Friday, January 20, 2012

Strategic Planning and Internal Factors

African Union Brings Assistance to Drought-Str...Image by United Nations Photo via Flickr

The African Union (AU), formerly the Organization of African Unity (OAU) was founded on 25 May, 1963 with the aim of improving the political, economic, and cultural aspects of the continent. OAU changed name in 2002 to become the AU. It’s headquartered in Addis Ababa, Ethiopia (Hanson, 2009). The AU is made up of political and administrative bodies. Heads of States meet yearly to deliberate on important topics that are exclusive to the continent. The Kingdom of Morocco is not a member of the AU because it disputes the membership of Western Sahara, also called the Sahrawi Arab Democratic Republic. The Union’s internal environment is populated by member representatives heading various departmental positions.

Internal factors that often cause friction and dissent among member states include disagreeing on specific volatile issues like voting on matters that may be of particular importance to a certain state but detested by another. Member representatives may disagree on how money donated by donor nations is dispensed. The governing style espoused by a chairman may not be acceptable to others. For example, the current chairman of the AU is Teodoro Obiang Nguema Mbasogo, the president of Equatorial Guinea who came to power by the barrel of the gun. A corrupt and ruthless dictator, President Obiang heads an oil rich state whose citizens live in abject poverty. The Union is struggling with ambitious internal reforms that include security, trade liberalization, sustainable use of natural resources and energy, food security, and climate change and immigration (Laporte and Mackie, 2010).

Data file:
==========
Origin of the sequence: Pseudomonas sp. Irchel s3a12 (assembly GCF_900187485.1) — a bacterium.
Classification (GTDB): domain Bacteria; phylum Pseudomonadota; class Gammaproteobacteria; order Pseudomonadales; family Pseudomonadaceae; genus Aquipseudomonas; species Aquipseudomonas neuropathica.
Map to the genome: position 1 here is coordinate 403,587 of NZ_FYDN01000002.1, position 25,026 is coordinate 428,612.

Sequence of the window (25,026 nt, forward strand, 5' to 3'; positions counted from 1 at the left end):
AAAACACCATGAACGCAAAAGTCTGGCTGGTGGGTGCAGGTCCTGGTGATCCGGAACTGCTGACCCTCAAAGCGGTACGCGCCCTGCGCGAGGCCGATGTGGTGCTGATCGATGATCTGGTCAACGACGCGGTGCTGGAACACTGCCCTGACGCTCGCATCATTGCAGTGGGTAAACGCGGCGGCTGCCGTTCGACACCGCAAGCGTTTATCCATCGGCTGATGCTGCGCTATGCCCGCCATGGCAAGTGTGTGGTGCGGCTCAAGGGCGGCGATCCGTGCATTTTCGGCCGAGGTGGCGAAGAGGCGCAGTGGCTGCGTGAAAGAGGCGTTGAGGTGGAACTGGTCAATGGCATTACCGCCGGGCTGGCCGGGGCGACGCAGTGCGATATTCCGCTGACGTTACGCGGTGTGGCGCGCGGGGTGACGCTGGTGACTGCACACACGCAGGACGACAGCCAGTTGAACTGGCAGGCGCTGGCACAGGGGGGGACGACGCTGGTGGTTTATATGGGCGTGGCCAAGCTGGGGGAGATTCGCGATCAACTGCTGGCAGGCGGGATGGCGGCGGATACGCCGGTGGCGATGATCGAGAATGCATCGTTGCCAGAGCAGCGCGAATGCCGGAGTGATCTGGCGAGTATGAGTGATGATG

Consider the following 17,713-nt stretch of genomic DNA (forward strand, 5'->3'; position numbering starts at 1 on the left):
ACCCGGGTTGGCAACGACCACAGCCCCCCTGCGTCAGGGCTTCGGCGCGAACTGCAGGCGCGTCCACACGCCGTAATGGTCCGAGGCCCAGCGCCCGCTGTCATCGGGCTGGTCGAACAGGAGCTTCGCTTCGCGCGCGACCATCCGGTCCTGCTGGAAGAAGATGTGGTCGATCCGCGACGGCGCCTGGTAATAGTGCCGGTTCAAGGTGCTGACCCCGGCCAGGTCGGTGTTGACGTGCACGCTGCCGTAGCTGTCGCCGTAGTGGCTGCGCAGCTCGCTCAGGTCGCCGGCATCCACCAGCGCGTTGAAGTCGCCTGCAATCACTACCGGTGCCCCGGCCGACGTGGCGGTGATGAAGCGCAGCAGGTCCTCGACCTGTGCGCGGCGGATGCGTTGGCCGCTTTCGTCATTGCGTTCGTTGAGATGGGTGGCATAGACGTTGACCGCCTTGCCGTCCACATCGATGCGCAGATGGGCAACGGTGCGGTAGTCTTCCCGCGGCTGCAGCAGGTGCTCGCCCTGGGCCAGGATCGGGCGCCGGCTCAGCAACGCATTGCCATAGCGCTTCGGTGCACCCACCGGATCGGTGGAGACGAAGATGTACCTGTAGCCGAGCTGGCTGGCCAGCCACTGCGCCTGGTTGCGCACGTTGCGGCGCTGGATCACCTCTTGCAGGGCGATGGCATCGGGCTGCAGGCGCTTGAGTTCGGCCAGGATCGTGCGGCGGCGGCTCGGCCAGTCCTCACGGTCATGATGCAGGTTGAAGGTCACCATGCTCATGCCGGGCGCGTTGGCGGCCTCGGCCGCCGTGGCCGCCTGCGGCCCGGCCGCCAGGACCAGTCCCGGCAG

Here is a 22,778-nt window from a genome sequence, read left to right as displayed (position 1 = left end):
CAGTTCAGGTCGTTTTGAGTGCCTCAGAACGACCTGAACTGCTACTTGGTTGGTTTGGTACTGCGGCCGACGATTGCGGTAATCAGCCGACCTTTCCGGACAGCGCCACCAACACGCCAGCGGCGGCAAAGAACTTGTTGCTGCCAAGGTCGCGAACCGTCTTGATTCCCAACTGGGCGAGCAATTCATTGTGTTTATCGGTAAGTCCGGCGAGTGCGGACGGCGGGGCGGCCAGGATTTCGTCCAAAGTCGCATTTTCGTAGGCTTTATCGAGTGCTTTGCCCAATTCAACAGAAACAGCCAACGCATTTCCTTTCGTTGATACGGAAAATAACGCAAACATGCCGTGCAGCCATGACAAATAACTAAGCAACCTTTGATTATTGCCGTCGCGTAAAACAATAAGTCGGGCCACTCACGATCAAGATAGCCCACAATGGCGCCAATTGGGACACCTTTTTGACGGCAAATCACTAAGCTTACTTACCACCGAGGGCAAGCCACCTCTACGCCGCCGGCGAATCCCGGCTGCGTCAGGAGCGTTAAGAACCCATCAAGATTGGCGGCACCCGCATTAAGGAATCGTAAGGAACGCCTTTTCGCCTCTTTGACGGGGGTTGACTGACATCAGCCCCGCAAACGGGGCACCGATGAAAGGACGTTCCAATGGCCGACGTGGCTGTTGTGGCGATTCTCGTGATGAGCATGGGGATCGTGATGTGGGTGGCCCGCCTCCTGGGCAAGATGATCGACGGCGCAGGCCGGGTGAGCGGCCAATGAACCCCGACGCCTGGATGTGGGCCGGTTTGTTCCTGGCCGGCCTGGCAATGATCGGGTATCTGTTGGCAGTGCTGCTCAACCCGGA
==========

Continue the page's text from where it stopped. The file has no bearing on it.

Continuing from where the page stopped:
The main actors of the AU have been drawn from nations that were at one time or the other colonized by colonial powers Britain, France, Italy, and Portugal respectively. To the north are the mainly Arabic speaking states of Egypt, Tunisia, Algeria, and Mauritania. Cultural differences among leaders often lead to misunderstandings and confusion.


Laporte, G. and Mackie, G. (2010).Towards a strong African Union: what are the next steps and what role can the EU play? Retrieved from

Hanson, S. (2009). Backgrounder: The African Union. Retrieved from
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